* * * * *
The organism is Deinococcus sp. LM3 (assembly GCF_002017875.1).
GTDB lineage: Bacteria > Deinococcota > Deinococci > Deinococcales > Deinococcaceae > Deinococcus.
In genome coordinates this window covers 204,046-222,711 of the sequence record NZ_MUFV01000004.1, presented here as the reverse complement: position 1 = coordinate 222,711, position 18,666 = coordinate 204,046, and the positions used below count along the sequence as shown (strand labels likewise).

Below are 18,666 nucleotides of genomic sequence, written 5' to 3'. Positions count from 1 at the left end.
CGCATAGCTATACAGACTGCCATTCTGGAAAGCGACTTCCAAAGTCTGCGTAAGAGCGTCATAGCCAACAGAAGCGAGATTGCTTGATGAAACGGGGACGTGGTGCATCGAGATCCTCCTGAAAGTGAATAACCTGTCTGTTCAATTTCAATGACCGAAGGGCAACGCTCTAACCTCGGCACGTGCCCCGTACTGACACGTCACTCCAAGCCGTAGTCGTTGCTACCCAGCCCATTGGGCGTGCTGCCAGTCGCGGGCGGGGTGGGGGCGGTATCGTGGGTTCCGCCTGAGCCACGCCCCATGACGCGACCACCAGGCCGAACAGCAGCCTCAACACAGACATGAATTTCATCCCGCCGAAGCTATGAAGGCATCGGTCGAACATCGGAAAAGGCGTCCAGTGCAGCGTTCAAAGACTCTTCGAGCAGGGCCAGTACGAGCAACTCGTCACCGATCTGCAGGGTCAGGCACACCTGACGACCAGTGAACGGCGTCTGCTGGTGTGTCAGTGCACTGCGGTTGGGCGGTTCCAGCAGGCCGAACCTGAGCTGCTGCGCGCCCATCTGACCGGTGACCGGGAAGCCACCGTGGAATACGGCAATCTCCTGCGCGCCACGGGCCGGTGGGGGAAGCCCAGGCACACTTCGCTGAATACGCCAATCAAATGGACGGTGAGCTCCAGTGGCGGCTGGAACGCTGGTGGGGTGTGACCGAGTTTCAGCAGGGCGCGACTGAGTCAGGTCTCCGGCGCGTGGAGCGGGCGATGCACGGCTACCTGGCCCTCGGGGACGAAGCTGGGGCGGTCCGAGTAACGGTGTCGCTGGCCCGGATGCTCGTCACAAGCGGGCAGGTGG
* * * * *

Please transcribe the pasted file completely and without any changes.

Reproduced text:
The organism is Deinococcus sp. LM3 (assembly GCF_002017875.1).
GTDB lineage: Bacteria > Deinococcota > Deinococci > Deinococcales > Deinococcaceae > Deinococcus.
In genome coordinates this window covers 204,046-222,711 of the sequence record NZ_MUFV01000004.1, presented here as the reverse complement: position 1 = coordinate 222,711, position 18,666 = coordinate 204,046, and the positions used below count along the sequence as shown (strand labels likewise).

Below are 18,666 nucleotides of genomic sequence, written 5' to 3'. Positions count from 1 at the left end.
CGCATAGCTATACAGACTGCCATTCTGGAAAGCGACTTCCAAAGTCTGCGTAAGAGCGTCATAGCCAACAGAAGCGAGATTGCTTGATGAAACGGGGACGTGGTGCATCGAGATCCTCCTGAAAGTGAATAACCTGTCTGTTCAATTTCAATGACCGAAGGGCAACGCTCTAACCTCGGCACGTGCCCCGTACTGACACGTCACTCCAAGCCGTAGTCGTTGCTACCCAGCCCATTGGGCGTGCTGCCAGTCGCGGGCGGGGTGGGGGCGGTATCGTGGGTTCCGCCTGAGCCACGCCCCATGACGCGACCACCAGGCCGAACAGCAGCCTCAACACAGACATGAATTTCATCCCGCCGAAGCTATGAAGGCATCGGTCGAACATCGGAAAAGGCGTCCAGTGCAGCGTTCAAAGACTCTTCGAGCAGGGCCAGTACGAGCAACTCGTCACCGATCTGCAGGGTCAGGCACACCTGACGACCAGTGAACGGCGTCTGCTGGTGTGTCAGTGCACTGCGGTTGGGCGGTTCCAGCAGGCCGAACCTGAGCTGCTGCGCGCCCATCTGACCGGTGACCGGGAAGCCACCGTGGAATACGGCAATCTCCTGCGCGCCACGGGCCGGTGGGGGAAGCCCAGGCACACTTCGCTGAATACGCCAATCAAATGGACGGTGAGCTCCAGTGGCGGCTGGAACGCTGGTGGGGTGTGACCGAGTTTCAGCAGGGCGCGACTGAGTCAGGTCTCCGGCGCGTGGAGCGGGCGATGCACGGCTACCTGGCCCTCGGGGACGAAGCTGGGGCGGTCCGAGTAACGGTGTCGCTGGCCCGGATGCTCGTCACAAGCGGGCAGGTGG